Molly Goodnight heard the boom of the buffalo hunters’ loud guns and it must’ve sounded like the rattle of doom over the plains. She was a rare female witness to the slaughter of the giant beasts.
In 1878 when the guns finally fell silent, fewer than one hundred buffalo survived in Texas. One day from her home on the J.A. Ranch she heard the pitiful cries of the babies. She found them huddling with their dead mothers and heart ached for them.
Something had to be done. She rode out over the range to find her husband. At first, Charles said to let nature take her course. But Molly couldn’t accept that. She was a very persuasive woman. Before long, they had those babies at the house and she bottle-fed them.
Molly was born Mary Ann Dyer in Tennessee in 1839. She was followed by five brothers. When she was fourteen, her parents moved to Texas. She became a schoolteacher and was traveling with an escort of soldiers when Charles Goodnight rode from the brush. He already was a well-respected rancher and fearless Indian fighter. Before long, he was a regular caller.
Charles was drawn to Molly’s grace, intelligence, and smile that lit up her eyes. He courted her for five years before saving up enough money to ask her to marry him. Life wasn’t easy and she lived in dugouts and rough places where she didn’t see another woman for months and months at a time. But she never complained. Where Charles was, that’s where she wanted to be also. Her place was at his side.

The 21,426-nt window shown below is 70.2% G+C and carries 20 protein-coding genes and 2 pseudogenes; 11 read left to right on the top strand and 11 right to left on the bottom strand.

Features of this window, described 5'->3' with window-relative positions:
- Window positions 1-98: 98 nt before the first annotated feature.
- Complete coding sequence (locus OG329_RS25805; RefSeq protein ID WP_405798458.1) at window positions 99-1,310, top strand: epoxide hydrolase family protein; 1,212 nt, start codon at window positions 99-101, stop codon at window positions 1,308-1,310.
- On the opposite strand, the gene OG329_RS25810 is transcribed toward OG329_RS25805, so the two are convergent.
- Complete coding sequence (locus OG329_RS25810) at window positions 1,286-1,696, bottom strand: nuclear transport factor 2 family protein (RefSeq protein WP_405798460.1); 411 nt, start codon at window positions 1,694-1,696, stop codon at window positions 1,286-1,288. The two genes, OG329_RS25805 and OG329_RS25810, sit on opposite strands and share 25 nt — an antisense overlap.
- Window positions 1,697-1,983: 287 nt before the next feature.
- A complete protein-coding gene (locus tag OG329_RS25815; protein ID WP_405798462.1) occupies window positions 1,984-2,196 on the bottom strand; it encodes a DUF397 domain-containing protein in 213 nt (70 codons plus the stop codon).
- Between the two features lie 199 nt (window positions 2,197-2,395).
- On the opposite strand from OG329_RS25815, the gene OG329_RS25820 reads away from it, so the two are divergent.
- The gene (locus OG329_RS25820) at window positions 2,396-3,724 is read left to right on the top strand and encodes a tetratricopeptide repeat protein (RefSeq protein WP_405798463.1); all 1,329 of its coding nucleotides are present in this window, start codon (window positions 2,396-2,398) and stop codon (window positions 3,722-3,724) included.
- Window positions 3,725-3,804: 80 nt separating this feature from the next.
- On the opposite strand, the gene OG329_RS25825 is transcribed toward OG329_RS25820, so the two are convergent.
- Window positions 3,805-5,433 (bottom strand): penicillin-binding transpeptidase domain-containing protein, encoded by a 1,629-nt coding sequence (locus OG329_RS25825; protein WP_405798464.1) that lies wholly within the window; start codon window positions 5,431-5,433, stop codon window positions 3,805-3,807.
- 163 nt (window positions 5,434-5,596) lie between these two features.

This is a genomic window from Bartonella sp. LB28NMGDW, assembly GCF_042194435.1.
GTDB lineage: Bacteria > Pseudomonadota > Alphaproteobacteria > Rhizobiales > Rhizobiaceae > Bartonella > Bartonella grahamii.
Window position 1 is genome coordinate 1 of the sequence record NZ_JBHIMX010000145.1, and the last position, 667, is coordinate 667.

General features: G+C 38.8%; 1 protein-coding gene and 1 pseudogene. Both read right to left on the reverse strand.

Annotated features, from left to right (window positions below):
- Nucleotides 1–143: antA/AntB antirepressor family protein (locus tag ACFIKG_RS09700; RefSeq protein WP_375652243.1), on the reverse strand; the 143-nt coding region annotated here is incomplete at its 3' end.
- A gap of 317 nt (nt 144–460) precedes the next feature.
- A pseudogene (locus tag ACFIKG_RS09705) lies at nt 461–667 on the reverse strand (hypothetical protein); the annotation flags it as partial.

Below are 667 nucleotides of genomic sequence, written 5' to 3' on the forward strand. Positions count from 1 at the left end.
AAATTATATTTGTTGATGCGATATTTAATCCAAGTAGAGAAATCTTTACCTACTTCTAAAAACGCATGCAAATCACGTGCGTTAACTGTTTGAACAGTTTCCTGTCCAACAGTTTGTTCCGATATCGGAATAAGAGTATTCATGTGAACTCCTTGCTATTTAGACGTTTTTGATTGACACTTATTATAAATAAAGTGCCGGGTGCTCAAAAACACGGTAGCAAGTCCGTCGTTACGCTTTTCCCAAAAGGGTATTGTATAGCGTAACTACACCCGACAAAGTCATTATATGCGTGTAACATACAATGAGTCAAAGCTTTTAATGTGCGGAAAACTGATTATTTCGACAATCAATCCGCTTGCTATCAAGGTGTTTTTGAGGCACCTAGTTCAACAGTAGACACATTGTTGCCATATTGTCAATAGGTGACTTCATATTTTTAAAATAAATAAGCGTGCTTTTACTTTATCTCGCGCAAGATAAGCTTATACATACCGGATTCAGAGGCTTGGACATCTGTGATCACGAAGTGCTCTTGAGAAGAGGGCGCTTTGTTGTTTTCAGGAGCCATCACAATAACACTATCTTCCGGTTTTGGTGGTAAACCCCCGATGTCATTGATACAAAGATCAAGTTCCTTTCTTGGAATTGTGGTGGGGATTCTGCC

Despite the solitude, she loved the wildlife and enjoyed riding over the land and seeing what was there. She studied plants and learned which made the right teas, tonics, salves, and compresses. Keeping her mind occupied was what helped her survive the lonely rigors of life on the desolate prairie.
And when they moved to their last home, a ranch in a town named for Charles—Goodnight, Texas—she threw wide the doors to the poor and rich alike. Their castle on the prairie saw a constant flow of the poor and the rich. The home became a center for cultural and social life and Molly saw her dream of opening a college finally realized.
Sadly, they never had any children of their own, but raised several others. Molly died in 1926. Charles followed in 1929 and was laid to rest beside his darling Molly. I love visiting that cemetery. To honor her as much as Charles, visitors tie colorful bandanas to the fence. The sight always puts a lump in my throat and my eyes fill with tears.
Generations of those orphaned baby buffaloes that Molly raised, are still at the Goodnight homestead today. All because of one woman whose gentle heart refused to let them die.
Can you think of anyone else (past or present-man or woman) who played such a huge role in saving animals from extinction?